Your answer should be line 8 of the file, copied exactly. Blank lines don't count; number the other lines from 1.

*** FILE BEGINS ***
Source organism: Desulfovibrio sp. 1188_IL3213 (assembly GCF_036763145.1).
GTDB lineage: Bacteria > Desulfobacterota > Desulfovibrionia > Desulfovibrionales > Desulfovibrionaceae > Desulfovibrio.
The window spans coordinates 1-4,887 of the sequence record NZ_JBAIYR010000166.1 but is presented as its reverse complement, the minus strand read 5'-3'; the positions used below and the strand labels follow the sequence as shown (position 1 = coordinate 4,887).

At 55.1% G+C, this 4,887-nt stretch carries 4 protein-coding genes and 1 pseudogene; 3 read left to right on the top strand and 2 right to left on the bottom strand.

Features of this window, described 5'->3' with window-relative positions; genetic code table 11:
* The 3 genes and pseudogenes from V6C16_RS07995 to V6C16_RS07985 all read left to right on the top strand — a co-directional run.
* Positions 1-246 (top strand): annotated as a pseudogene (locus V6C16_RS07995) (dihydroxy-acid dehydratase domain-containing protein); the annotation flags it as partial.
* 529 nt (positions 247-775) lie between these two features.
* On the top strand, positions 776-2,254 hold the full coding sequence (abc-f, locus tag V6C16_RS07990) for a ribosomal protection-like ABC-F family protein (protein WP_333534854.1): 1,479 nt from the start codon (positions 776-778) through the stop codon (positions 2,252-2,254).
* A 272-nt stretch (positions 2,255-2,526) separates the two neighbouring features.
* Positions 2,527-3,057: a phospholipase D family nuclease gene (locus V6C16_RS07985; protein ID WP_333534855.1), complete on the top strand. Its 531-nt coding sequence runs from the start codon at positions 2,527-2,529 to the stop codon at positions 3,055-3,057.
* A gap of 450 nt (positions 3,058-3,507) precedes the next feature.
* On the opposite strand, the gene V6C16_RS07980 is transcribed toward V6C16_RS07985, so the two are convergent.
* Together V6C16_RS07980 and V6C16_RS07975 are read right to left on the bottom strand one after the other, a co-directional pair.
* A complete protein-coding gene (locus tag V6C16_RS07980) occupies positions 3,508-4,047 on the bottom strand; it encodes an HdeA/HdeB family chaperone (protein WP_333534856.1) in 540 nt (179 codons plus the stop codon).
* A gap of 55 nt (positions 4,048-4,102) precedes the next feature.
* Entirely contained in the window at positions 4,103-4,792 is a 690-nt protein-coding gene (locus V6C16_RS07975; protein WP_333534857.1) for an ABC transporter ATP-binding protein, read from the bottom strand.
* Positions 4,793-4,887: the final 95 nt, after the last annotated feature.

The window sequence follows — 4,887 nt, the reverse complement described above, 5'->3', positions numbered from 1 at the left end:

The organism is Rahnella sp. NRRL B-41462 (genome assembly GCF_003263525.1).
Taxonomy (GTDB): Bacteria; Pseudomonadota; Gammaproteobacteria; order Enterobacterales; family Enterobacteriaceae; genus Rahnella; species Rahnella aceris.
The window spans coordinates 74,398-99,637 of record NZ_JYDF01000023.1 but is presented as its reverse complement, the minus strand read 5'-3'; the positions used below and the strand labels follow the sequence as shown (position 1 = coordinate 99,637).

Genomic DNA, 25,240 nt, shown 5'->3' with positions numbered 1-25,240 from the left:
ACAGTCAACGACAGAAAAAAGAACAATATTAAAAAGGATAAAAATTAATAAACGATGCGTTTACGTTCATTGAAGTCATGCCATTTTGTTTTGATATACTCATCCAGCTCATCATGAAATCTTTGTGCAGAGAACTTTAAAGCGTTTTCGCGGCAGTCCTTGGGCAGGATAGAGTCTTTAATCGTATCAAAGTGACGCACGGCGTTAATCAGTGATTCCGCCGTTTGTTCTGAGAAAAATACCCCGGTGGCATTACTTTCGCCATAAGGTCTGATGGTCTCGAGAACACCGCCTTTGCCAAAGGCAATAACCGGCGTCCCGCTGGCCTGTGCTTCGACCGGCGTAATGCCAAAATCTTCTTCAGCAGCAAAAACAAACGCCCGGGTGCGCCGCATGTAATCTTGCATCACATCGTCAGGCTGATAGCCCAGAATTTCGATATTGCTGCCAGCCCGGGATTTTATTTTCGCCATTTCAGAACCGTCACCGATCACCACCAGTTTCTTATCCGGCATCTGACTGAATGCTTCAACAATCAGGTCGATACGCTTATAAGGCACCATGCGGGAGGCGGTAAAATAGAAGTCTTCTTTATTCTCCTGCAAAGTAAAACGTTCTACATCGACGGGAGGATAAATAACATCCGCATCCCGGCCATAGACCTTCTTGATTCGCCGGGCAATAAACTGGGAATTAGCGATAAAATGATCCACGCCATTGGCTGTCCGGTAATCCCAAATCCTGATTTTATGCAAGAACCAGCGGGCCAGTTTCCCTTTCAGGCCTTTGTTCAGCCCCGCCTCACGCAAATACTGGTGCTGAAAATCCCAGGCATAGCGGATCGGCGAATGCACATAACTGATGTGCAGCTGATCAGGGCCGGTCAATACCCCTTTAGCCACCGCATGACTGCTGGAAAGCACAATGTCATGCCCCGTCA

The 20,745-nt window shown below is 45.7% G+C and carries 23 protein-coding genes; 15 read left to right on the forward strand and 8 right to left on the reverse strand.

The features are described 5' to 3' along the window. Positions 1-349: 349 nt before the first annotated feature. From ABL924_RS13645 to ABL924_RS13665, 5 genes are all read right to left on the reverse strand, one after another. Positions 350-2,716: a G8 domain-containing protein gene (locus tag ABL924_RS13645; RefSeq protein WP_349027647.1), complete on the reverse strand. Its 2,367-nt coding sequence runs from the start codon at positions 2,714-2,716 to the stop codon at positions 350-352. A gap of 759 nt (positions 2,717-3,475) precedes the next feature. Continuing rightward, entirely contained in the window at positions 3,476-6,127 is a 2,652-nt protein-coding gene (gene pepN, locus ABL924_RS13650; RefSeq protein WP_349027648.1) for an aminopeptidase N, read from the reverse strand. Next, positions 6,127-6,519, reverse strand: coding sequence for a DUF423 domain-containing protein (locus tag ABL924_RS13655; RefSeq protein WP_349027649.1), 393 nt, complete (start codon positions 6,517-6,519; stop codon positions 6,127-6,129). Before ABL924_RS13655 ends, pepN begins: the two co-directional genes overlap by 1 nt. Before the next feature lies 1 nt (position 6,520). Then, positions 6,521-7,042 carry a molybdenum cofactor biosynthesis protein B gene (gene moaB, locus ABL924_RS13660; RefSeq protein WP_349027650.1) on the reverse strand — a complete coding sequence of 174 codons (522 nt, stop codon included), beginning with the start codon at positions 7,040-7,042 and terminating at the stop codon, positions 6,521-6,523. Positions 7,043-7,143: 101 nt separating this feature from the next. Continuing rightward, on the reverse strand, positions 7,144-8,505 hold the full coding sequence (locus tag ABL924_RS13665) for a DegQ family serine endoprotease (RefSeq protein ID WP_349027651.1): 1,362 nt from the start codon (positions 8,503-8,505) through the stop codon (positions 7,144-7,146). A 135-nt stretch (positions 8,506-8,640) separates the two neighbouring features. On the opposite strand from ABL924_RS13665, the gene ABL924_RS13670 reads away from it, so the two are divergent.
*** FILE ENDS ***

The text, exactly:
* 529 nt (positions 247-775) lie between these two features.